Cairn making can be a surprisingly relaxing activity that will bring you closer together with your community and the Earth. You can make a traditional rock pile or a creative stack to help you focus on balance, permanence and harmony.

Throughout the history of mankind, cairns have served many different purposes. They may have been made to mark a route, to indicate a food source, or to warn of danger. Cairns are also used as burial sites by Native Americans in North America. This practice is known as inukshuk.

The word cairn derives from a Gaelic word that means “heaps or heaps of stones”. It is usually built as a hill. They can range in size from tiny rock sculptures to huge man-made stone hills. Some are comparable to kistvaens or dolmens, but built out of stone instead of ephemeral Earthworks.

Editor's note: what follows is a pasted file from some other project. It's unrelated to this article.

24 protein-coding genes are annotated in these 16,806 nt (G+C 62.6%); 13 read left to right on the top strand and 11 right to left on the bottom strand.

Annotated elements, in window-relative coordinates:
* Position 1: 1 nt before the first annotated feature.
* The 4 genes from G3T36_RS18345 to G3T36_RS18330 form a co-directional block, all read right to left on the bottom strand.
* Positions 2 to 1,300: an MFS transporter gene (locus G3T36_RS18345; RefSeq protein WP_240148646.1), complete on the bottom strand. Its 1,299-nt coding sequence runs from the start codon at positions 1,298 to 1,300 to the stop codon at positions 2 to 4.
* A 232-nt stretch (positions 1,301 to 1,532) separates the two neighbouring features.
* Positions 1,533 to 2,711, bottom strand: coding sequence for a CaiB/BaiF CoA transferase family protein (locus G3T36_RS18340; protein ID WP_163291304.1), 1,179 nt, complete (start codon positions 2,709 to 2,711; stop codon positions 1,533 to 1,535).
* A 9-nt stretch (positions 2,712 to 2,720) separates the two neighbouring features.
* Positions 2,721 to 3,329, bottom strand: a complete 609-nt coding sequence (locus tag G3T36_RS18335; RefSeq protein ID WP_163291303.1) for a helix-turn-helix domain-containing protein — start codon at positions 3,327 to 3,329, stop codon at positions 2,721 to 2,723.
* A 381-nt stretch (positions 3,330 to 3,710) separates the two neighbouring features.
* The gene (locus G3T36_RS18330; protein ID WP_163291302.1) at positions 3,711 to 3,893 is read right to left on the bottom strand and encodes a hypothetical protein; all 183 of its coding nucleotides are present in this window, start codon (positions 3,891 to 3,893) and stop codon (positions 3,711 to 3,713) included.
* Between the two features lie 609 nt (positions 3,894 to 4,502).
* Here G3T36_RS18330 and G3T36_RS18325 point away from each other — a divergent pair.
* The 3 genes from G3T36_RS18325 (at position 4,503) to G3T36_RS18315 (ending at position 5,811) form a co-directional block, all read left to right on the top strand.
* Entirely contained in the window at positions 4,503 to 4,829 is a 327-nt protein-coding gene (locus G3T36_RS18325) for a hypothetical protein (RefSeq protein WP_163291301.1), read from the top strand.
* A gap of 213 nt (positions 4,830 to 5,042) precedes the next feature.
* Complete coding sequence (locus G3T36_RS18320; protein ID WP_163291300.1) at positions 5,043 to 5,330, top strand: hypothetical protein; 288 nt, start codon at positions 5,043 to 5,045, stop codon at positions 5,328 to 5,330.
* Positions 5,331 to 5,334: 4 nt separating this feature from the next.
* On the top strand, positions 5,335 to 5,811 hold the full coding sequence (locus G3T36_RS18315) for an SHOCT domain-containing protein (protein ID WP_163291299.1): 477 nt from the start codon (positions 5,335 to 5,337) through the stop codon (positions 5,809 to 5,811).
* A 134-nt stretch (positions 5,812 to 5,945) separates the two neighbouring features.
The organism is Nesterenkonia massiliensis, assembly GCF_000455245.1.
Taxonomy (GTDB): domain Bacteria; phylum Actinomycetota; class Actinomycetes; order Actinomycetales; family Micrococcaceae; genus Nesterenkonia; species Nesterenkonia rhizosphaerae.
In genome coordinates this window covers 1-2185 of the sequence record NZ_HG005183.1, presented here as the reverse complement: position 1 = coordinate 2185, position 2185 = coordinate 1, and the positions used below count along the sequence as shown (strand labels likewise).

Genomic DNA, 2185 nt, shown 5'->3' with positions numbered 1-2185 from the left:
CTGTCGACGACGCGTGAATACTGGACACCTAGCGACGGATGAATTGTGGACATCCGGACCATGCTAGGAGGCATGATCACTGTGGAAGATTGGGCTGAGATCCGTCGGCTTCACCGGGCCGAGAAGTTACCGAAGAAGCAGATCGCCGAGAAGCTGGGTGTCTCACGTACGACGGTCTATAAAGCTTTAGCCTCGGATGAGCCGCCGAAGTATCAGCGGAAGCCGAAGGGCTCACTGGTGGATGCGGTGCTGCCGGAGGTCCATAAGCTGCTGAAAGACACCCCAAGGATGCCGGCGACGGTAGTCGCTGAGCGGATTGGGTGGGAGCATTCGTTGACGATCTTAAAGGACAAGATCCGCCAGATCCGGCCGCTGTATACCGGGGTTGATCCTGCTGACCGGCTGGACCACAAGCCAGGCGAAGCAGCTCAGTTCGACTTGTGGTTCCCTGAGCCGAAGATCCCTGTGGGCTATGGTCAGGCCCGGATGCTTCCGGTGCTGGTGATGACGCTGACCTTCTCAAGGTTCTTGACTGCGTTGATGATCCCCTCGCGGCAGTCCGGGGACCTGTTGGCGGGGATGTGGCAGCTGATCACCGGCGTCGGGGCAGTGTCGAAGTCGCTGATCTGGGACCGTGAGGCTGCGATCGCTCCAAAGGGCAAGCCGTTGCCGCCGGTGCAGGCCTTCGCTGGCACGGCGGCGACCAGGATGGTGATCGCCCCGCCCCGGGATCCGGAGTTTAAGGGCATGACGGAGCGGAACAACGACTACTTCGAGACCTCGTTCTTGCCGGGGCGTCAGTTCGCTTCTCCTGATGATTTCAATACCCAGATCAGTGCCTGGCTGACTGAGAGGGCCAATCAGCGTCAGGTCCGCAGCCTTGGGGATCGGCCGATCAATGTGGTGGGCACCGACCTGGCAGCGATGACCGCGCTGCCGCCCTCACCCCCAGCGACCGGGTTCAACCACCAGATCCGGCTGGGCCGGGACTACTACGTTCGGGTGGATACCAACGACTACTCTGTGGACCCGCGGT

Cairns serve many purposes, and are particularly useful to hikers. They can be used to guide hikers back to the trailhead after a tough day of hiking, or to aid them in finding their way in remote areas of wilderness.

A well-placed trail cairn is a lifesaver and can guide stranded hikers or those who have difficulty finding their way. Some people, however, argue that cairns don’t belong in nature and violate the Leave No Trace principle.

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